LONDON, May 16 (IFR) - The scheme that French banks are working on to help boost SME funding will fuse technology from different, and often opposed corners of the capital markets.
Banks will be able to obtain loans from a securitisation SPV, incorporated under the French Fonds Commun de Titrisation (FCT) rules, with each member bank having a separate Compartment, or individually segregated issuing vehicle.
But the FCT will use elements of the French SFH (societies de financement de l’habitat) covered bond law to take security over each bank’s assets, though this was originally developed to fund mortgages.
Banks taking part in the scheme, which is believed to cover BNP Paribas, Credit Agricole, Natixis, and Societe Generale at least, will retain SME loans on their balance sheet, but will borrow secured loans from the SPV using them as security.
The SPV will fund the loans by issuing bonds, which will be eligible collateral at the Banque de France or, hopefully, accepted in the private market as high quality collateral. The bonds will not be rated at first, as the Banque de France will not require it, but may eventually obtain a rating.
If individual banks default, the SPV takes over the SME assets, transferring them to the Compartment using the legal framework of the covered bond law.
The difference from both securitisation and covered bonds is in how the new bonds will be credit enhanced. In a securitisation, subordinated bonds would be issued from the same Compartment as the senior bonds.
These junior bonds would take losses before the senior notes, protecting them. Meanwhile in a covered bond, a bank commits to adding more collateral to the pool than it has bonds secured on it - the same idea as credit enhancement, but in reverse.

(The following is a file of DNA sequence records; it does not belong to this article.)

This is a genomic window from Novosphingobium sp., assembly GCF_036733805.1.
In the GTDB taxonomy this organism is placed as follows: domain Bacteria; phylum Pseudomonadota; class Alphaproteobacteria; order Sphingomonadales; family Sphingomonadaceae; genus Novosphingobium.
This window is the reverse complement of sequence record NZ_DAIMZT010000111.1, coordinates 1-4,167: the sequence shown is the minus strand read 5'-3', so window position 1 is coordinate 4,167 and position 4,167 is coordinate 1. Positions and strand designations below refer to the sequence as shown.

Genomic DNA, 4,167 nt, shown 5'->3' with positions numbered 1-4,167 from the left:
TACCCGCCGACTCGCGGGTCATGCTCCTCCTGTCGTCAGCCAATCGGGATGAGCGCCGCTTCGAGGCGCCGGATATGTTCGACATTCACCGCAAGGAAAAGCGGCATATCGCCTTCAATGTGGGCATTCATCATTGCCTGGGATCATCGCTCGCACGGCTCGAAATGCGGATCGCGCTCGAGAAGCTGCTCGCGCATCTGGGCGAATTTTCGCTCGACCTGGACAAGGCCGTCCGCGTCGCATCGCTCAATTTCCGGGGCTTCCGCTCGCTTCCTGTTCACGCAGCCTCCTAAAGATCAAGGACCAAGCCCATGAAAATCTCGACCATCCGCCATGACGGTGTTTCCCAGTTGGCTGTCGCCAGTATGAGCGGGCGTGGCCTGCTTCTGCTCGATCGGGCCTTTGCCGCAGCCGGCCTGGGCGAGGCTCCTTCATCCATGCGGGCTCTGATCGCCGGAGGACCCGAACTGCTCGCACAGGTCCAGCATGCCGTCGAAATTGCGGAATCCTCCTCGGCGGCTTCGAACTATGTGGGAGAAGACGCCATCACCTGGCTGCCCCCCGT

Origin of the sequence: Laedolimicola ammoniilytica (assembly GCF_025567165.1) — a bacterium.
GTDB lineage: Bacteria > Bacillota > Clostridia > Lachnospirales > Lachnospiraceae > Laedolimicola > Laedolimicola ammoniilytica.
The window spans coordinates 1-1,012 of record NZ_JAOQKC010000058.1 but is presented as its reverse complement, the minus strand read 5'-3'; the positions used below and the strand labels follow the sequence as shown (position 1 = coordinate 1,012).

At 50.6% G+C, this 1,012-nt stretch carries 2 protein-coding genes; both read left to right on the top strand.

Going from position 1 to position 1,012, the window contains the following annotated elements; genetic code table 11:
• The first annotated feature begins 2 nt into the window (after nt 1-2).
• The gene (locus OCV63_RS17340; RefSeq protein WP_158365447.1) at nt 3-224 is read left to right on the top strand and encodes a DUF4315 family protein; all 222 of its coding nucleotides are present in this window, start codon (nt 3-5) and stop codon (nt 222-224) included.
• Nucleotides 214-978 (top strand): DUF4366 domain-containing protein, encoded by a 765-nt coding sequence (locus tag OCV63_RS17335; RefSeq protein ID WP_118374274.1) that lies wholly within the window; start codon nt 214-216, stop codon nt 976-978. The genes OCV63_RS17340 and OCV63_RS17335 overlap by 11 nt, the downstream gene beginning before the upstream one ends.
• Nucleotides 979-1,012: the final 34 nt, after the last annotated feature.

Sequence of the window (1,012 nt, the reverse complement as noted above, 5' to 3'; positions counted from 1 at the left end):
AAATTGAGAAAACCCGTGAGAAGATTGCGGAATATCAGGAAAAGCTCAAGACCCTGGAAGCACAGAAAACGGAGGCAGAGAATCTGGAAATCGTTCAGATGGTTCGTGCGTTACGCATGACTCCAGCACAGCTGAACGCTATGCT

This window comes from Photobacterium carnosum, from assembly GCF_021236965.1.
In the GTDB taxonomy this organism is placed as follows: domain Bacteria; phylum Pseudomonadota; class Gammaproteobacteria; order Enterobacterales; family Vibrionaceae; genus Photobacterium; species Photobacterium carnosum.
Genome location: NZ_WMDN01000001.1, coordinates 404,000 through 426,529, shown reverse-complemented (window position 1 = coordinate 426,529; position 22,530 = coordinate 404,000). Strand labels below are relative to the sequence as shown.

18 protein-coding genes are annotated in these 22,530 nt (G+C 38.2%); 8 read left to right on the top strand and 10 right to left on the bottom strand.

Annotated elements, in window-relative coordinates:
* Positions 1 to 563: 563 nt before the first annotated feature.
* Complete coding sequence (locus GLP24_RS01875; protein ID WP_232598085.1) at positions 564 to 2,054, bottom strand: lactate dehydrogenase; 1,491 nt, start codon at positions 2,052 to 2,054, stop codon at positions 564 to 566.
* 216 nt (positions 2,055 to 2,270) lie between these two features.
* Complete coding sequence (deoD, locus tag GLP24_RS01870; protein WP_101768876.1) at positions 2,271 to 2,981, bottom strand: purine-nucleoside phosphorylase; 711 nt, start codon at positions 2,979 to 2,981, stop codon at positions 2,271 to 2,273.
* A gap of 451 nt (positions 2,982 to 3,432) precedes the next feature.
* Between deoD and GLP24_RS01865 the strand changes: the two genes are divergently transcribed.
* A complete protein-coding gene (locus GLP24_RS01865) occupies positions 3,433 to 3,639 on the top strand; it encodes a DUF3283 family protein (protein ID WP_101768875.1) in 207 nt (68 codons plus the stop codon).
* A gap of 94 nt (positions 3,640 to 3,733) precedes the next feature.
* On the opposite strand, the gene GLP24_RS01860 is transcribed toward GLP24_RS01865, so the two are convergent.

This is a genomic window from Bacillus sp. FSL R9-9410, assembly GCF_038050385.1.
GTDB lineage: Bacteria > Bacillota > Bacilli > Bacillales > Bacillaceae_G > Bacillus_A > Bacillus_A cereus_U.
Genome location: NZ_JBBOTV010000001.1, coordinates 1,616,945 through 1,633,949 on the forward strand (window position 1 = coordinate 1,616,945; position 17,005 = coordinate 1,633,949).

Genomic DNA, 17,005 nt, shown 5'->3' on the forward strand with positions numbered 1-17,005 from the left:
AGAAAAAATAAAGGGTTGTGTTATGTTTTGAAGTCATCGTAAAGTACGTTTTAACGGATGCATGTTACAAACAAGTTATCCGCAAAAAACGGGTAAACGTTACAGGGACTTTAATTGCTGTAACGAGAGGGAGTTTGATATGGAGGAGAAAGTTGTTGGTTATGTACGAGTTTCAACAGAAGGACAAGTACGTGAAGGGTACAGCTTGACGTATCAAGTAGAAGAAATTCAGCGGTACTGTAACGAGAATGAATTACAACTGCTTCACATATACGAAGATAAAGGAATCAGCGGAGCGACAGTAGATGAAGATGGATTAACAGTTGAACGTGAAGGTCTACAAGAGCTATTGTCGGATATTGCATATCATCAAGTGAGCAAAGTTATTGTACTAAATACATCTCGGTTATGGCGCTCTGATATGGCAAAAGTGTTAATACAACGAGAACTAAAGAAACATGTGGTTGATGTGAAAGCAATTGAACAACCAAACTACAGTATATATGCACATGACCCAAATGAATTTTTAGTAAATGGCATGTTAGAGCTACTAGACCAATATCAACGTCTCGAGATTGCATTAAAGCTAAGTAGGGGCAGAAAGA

For the new scheme, credit enhancement will come at an individual asset level. Banks will use the Bank of France’s existing SME valuation model, originally developed to repo whole loan portfolios, to haircut individual loans before they are used as security.
Although the proposals will see all the institutions financed under the umbrella of the same FCT, the Compartment structure means recourse goes directly to each individual institution.
This means it is similar, but not identical to how Caisse de Refinancement de l’Habitat (CRH) funds French mortgages.
In CRH, French banks share the equity and take loans from the issuance vehicle in proportion to the mortgage assets they pledge to it.
CRH funds the loans to the banks using covered bonds, which are duration matched. CRH, and bond investors, do have recourse to the underlying assets, but the mortgages of all the member institutions are pooled. (Reporting By Owen Sanderson, editing by Anil Mayre)